When I read most AWS product descriptions, I cannot understand what real world situations they are for. I either could not say, or could only vaguely say, what the product is in my own words. There seems to be a great scaffolding of assumed knowledge about the AWS system and distributed computing. Maybe that's intended, but it's intimidating and keeps me in simpler places like Heroku land.
For example, compare the Heroku pricing page and the AWS pricing page for EC2:
The Heroku one is significantly easier to understand in my opinion. I understand AWS has more options and is therefore harder to summarise though.
Or, to put it more simply: the intended audience for AWS ad copy is exactly the set of people who are currently trying to compare some specific AWS service to similar services of competitors. AWS is never trying to "create a need" for something nobody was already asking for; they're just trying to serve the needs people already do have better/cheaper/more flexibly.
Though, even if redundancy isn't a factor, it's nice that you can have network file shares without having to run your own dedicated instance in a given cloud. There are plenty of situations where having a common networked filesystem makes sense across a few servers for purposes of sharing some information, without it being physically on all of them... seeding static content, or user-uploaded files for example. It makes a given solution simpler to implement initially (though other considerations may take hold as a site/application grows).
Typically Azure seems to perform better in terms of storage i/o over AWS. Though, if you are disk constrained in ways you can't reasonable scale horizontally, then you may be better off with something using local disks, and your own backup strategy on something cheaper (Linode DigitalOcean, Joyent, etc).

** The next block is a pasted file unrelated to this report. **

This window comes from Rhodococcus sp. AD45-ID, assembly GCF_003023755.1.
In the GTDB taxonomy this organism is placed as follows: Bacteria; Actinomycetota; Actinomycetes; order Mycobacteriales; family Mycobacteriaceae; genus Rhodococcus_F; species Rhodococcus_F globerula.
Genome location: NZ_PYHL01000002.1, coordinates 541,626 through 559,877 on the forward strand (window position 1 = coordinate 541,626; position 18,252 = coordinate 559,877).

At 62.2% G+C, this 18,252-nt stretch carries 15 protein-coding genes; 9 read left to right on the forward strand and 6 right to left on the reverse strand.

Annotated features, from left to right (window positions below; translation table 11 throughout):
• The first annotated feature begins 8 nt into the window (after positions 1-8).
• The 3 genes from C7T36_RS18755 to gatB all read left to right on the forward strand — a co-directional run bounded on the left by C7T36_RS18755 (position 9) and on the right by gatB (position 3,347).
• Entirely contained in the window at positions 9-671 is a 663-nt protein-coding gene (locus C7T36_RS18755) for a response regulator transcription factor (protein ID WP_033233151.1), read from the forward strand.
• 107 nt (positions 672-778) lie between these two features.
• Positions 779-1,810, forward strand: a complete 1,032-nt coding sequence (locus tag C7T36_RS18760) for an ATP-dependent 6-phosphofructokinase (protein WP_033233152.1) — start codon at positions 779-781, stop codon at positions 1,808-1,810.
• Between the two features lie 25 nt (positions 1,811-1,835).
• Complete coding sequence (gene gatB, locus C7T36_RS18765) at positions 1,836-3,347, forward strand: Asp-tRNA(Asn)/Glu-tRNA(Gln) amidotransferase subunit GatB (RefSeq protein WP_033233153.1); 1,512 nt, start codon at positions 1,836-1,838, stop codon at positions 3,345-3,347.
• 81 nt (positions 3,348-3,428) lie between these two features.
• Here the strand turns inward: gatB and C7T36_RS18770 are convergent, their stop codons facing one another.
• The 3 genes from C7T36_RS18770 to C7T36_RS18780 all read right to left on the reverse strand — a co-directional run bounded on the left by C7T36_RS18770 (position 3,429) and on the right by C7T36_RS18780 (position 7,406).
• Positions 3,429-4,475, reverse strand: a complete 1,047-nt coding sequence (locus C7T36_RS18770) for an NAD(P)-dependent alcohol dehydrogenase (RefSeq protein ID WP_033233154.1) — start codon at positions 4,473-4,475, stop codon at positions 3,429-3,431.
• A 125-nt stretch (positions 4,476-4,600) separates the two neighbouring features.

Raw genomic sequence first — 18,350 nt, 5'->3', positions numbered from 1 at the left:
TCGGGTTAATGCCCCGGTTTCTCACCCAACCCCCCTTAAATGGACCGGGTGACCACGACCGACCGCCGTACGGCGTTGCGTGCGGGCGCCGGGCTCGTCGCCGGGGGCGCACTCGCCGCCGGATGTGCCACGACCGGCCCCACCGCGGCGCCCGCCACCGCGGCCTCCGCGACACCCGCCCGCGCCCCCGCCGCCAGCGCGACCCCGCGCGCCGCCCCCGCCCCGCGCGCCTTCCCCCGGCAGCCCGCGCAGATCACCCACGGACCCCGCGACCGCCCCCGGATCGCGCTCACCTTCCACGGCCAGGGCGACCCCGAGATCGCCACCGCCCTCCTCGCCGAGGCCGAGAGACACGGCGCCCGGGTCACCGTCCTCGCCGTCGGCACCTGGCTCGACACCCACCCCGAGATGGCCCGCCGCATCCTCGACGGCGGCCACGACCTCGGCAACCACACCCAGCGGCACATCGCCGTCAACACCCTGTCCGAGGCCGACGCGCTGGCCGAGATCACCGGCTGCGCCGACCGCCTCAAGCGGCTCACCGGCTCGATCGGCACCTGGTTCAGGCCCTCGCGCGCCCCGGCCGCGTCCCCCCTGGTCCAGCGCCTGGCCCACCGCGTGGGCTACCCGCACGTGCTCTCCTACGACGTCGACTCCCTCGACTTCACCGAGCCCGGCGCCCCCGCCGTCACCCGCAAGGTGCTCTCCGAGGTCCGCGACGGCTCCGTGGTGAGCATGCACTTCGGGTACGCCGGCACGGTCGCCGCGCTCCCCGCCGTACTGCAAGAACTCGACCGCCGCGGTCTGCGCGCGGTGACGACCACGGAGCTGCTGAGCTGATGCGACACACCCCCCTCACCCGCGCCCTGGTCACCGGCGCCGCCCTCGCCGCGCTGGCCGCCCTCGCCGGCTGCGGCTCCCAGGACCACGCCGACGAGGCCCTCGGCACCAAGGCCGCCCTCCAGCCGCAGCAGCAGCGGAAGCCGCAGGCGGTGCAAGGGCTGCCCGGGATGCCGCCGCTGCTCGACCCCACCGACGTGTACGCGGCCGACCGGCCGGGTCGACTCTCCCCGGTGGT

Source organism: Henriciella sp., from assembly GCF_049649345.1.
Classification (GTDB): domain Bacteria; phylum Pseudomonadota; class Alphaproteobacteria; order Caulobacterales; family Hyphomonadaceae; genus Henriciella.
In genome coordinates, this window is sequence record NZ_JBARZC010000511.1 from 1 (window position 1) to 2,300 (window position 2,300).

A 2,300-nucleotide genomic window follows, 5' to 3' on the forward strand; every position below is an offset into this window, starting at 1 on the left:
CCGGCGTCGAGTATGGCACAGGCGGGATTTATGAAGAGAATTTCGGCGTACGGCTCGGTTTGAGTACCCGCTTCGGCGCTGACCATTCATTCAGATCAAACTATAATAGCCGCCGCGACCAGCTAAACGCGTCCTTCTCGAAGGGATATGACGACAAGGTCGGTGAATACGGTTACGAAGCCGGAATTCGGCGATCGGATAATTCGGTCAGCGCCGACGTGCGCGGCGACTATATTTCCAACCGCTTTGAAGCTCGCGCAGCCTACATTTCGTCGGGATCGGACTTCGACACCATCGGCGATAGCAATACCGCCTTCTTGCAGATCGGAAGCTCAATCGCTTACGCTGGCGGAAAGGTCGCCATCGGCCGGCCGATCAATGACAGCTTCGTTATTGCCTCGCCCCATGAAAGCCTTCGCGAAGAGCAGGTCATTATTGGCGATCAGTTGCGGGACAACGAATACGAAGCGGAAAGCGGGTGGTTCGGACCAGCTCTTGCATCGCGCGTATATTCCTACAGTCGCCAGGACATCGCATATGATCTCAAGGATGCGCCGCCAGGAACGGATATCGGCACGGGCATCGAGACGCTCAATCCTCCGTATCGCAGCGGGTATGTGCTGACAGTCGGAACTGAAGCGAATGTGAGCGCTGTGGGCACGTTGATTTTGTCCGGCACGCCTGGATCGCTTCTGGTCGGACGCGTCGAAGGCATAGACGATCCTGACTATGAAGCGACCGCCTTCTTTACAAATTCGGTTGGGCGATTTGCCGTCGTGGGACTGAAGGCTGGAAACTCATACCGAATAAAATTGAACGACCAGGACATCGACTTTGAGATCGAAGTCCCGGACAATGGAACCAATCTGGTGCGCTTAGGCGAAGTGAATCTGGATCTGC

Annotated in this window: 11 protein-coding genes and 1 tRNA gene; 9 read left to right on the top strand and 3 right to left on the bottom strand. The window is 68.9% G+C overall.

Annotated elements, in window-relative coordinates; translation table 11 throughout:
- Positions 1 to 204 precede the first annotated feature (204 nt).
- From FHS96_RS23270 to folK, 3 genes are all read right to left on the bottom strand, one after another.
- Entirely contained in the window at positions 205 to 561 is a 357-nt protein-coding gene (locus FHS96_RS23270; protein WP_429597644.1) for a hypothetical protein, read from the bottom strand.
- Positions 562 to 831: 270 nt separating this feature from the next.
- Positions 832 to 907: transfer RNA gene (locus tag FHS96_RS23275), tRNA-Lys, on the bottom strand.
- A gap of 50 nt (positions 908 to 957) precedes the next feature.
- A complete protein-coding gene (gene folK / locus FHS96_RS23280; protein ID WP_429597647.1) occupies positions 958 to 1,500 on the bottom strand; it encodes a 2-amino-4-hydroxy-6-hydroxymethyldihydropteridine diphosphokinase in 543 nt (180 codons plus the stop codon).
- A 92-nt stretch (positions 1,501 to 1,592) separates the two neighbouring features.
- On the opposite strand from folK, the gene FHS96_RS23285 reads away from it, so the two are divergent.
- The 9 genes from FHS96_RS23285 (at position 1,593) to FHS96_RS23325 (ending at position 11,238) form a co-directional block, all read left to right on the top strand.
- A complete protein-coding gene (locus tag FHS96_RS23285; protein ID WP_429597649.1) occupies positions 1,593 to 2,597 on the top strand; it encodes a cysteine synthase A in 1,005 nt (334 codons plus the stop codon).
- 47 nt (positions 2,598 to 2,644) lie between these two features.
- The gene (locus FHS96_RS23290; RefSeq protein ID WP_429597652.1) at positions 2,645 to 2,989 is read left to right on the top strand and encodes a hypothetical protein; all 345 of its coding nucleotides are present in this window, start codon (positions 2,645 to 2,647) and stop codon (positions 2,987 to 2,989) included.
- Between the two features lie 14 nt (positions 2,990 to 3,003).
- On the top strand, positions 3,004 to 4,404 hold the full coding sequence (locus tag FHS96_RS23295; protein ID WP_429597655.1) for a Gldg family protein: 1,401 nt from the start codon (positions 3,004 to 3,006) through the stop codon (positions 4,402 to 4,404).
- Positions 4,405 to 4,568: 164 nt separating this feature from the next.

Outside of the world of startups and young companies who "grew up" in the world of cloud-based solutions, there is a large ecosystem of more traditional enterprises who still have a lot on-premise computing.
These companies have a lot of lock in: Racks of physical on-site servers, Sharepoint-based access control, custom hardware and clusters for everything from large file storage to compliance metadata, and custom software built around this infrastructure.
Of those, one of the biggest lock-in dependencies I've seen is NFS. Not just because NFS one of the oldest protocols, but because of the nature of the NFS abstraction. Fundamentally, software that assumes a filesystem is shared, globally mounted, and read/write is very hard to adapt to a cloud solution. Many times, it requires re-writing the software, or coming up with a NFS shim (such as a FUSE solution) that is so underperforming it blocks usage.
If AWS implements this correctly, this could provide the cost/performance balance to potentially move such a solution completely to AWS. This would eliminate not just large amounts of physical overhead for these companies, but the productivity costs that come with the downtime that inevitably occurs when you don't have good redundancy.